I am a software developer. I would like to use an adjective to name a set of items where each item has its own unique identifier (ID). The name should not necessary stress that the items are unique, but it has to stress that all the items have IDs.

The result would look like [adjective] set.

The words i would rather not use are:

• Identified
• Unique
• Indexed

Any better variants? Thank you in advance!

• Someone amply endowed with Id is perhaps lusty. Just messing with you! You mean ID. Perhaps nominated or nominee? – Brian Donovan Feb 26 '16 at 16:24
• Is set in your example a noun meaning "collection" or is it a past participle describing a value which has been assigned? – Andrew Leach Feb 26 '16 at 16:24
• @AndrewLeach this is the noun meaning "collection" in my case – bashis Feb 26 '16 at 17:34
• @BrianDonovan - I was going to say that it's obviously an IDiot. – Hot Licks Feb 26 '16 at 20:57
• If there is a test for inclusion in the set, how about "vetted". – Phil Sweet Feb 27 '16 at 1:08

Even in software development, there is nuance. Are you talking about a set of OO objects with unique OIDs? Or, for example, rows in a database with unique primary keys?

"Unique" on its own is inappropriate as it only means that the objects are all different - not that they each have a unique identifier.

"Indexed" means that they have an associated index used for identifying, and/or sorting. Sorting not happen on something other than a unique identifier so again is ambiguous. Sorting unique people by an indexed state of residence for example.

"Identified" would imply that the elements of the set each have some sort of unique identifier, but does not neccessarily imply that the entire set is unique (a query bringing back duplicates for example)

So if you want real specificity (and in software development, oh boy do you want that!) then brevity is not always best. If you want to say that the set is all identified and no duplicates exist, then say so! "This distinct (or unique) set of identified objects". And if you need to express HOW they are identified - add that too.

Shortcuts in technical docs almost always lead to imperfect documentation. You say that "The name should not necessary stress that the items are unique"? Yes, yes it should if that is what you mean! If you don't mean it - then be specific in the other way.

• I completely agree with what you say on technical documentation, but in my case I am trying to specify the type name so that it would be descriptive and concise at the same time. – bashis Feb 26 '16 at 17:37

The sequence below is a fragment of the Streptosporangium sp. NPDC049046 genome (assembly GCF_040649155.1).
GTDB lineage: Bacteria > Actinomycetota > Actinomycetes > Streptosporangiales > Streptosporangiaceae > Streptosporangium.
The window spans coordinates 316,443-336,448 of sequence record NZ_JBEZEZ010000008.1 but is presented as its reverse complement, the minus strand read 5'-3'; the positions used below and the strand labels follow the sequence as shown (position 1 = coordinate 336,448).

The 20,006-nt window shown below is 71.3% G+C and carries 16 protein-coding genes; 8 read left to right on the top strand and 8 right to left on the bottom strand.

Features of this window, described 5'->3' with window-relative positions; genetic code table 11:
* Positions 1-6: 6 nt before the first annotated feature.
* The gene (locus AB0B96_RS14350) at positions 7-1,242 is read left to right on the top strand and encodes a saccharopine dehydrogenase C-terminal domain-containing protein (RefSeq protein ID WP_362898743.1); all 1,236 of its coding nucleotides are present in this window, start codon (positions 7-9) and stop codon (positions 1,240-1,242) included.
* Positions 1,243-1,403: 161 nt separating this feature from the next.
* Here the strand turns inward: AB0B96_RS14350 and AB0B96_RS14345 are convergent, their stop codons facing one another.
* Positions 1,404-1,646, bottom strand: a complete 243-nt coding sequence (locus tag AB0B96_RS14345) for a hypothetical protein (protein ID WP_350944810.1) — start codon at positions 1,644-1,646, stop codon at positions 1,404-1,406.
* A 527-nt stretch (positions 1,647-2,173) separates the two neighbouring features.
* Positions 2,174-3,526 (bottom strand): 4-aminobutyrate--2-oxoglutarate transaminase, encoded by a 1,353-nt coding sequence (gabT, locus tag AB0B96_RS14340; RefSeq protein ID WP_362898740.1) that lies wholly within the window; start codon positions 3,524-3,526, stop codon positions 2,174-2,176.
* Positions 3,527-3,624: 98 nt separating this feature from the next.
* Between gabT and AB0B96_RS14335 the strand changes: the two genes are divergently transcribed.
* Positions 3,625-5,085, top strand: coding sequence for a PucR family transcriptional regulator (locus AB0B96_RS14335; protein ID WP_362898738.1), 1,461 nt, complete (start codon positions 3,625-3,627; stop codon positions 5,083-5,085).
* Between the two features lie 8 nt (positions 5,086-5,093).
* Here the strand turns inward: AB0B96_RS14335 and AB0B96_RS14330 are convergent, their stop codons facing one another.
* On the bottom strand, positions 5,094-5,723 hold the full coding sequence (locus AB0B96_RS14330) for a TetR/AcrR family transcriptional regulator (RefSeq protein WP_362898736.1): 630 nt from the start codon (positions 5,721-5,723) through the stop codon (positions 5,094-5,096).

• In my case I have a collection containing unique items (that would mean a Set in my language naming conventions) but I would also like to stress that all of the items have unique IDs as well, that is what the adjective is required for. – bashis Feb 26 '16 at 17:41
• And the inappropriateness of the examples I have given is quite obvious to me, that is why I specified I would rather avoid them – bashis Feb 26 '16 at 17:43
• yes, mixing clarity and brevity in naming conventions is always a challenge. If your type is a collection of unique, identified objects, then I would ask if you have naming conventions in play? And is it a derived object from another type or class? Even the language you are using often has some common naming conventions that may be of use. The word "enumerated" (Enum for short) is often used for distinct sets, although often only for pre-defined sets. – Michael Broughton Feb 26 '16 at 18:01
• well, if it would make any difference, the language I write on is C#. In the C# land we actually call all the collections "Enumerables". The collection you can also add elements to would be, well, a "Collection". The collection containing unique elements is a "Set". And the collection where you also have indices of elements is generally called a "List". I am not aware of any convention about collections where the elements have unique IDs and in fact I doubt such a convention exists. – bashis Feb 26 '16 at 18:10

Depending on your age and perhaps nationality, you may have studied the Dewey Decimal System as a child. If a card catalog is capable of providing both a unique identifier for individual books and a systematic means of ordering vast library collections into retrievable sets, I should think that a cataloged set would suit your purposes. You might even be magnanimous and call it a Dewey set.

The elements of a labeled set have labels.

label – merriam-webster.com

• a word or phrase that describes or identifies something or someone
• to put a word or name on something to describe or identify it

Colleagues and I often use the term labeled exactly as you describe, in reference both to computer data and to experimental subjects. Labels may or may not be unique.